Like Peter Parker’s superhero ability to sense imminent danger, Dr Dinh’s sensors are designed to help prevent injury and death on mining sites by detecting early mechanical issues in oil and gas pipelines.
The sensors’ extraordinary ability to withstand harsh and corrosive environments has even caught the attention of NASA.
Dr Dinh, a mechanical engineer at the University of Southern Queensland, has spent the past six years developing the sensors, which are made of silicon carbide.
He said they are five to 100 times smaller than the width of a single human hair and perform a thousand times better than conventional sensors.
“The current silicon technology can’t be used in harsh environments because they can’t survive a long time in conditions of high temperature and corrosion,” Dr Dinh said.
“The sensors I have developed can operate in up to 600 degrees Celsius for a wide range of applications, including oil and gas industries and aerospace technologies.”
Oil and gas exploration and production sites are some of the most dangerous workplaces on the planet due to the risk of fires and explosions.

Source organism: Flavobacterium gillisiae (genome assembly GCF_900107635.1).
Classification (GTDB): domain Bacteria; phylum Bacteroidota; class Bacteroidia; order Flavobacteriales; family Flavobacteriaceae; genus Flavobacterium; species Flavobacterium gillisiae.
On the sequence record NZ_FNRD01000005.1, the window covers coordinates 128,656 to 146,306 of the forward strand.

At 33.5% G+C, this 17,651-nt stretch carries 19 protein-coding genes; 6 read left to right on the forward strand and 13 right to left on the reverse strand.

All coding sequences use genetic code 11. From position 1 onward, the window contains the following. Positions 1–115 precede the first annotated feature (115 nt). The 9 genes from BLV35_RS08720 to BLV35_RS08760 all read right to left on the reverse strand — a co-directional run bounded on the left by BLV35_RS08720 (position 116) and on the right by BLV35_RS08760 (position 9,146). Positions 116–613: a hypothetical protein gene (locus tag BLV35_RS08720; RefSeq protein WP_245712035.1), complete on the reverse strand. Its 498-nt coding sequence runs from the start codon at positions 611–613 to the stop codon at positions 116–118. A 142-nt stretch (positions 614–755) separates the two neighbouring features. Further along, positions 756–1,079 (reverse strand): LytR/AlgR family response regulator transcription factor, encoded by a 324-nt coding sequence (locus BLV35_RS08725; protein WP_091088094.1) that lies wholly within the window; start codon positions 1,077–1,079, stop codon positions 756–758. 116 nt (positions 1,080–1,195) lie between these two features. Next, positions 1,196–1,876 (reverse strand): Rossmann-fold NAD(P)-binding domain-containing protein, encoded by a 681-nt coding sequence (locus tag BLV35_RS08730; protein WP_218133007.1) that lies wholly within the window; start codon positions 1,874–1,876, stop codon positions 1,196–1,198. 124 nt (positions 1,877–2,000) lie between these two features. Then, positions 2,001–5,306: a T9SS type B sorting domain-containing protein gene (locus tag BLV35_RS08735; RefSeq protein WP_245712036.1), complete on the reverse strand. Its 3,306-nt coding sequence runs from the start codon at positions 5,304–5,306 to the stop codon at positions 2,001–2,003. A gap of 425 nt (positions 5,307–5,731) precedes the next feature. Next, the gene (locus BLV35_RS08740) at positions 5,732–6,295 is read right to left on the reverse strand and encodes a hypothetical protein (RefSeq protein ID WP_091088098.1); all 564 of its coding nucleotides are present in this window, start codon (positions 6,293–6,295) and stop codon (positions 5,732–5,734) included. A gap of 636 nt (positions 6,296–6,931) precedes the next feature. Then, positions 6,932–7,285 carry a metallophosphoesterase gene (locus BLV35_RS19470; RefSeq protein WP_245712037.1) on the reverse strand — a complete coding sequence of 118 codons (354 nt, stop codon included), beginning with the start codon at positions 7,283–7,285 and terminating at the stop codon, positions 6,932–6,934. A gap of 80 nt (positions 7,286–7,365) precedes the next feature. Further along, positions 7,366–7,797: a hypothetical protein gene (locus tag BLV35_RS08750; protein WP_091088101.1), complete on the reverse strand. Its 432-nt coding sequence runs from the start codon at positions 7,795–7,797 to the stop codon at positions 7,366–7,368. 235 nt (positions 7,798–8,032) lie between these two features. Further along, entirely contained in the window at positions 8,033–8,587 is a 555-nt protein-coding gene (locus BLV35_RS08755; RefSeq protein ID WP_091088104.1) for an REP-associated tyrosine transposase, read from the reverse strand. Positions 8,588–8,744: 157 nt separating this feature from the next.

“It is critically important we make working conditions safer for miners and more efficient,” Dr Dinh said.
“My sensors can detect and measure the tiniest of movements in the environment, as well as monitor in real-time the structural health of a system, such as a pipeline, in case there is any changes or faults.
“This can help prevent a major system failure from occurring, not only reducing maintenance costs but potentially avert a catastrophic situation that could lead to injury or death.”
Dr Dinh recently received a $440,675 grant under the Australian Research Council (ARC) Discovery Early Career Researcher Award scheme to further develop his research.
It will also enable him to travel to California where he will collaborate with researchers at NASA’s Jet Propulsion Laboratory to look at how the sensors could be used in space exploration.
“It’s a very exciting opportunity and a great chance to focus on improving the technology’s performance so it can operate in more environments and applications,” Dr Dinh said.
“My goal is to start testing the sensors in real industry conditions as early as this year before they are ready for commercialisation.”
The ARC Discovery Early Career Researcher Award scheme provides more focused support for researchers and creates more opportunities for early-career researchers in both teaching and research, and research-only positions in Australia.
University of Southern Queensland mechanical engineer Dr Toan Dinh.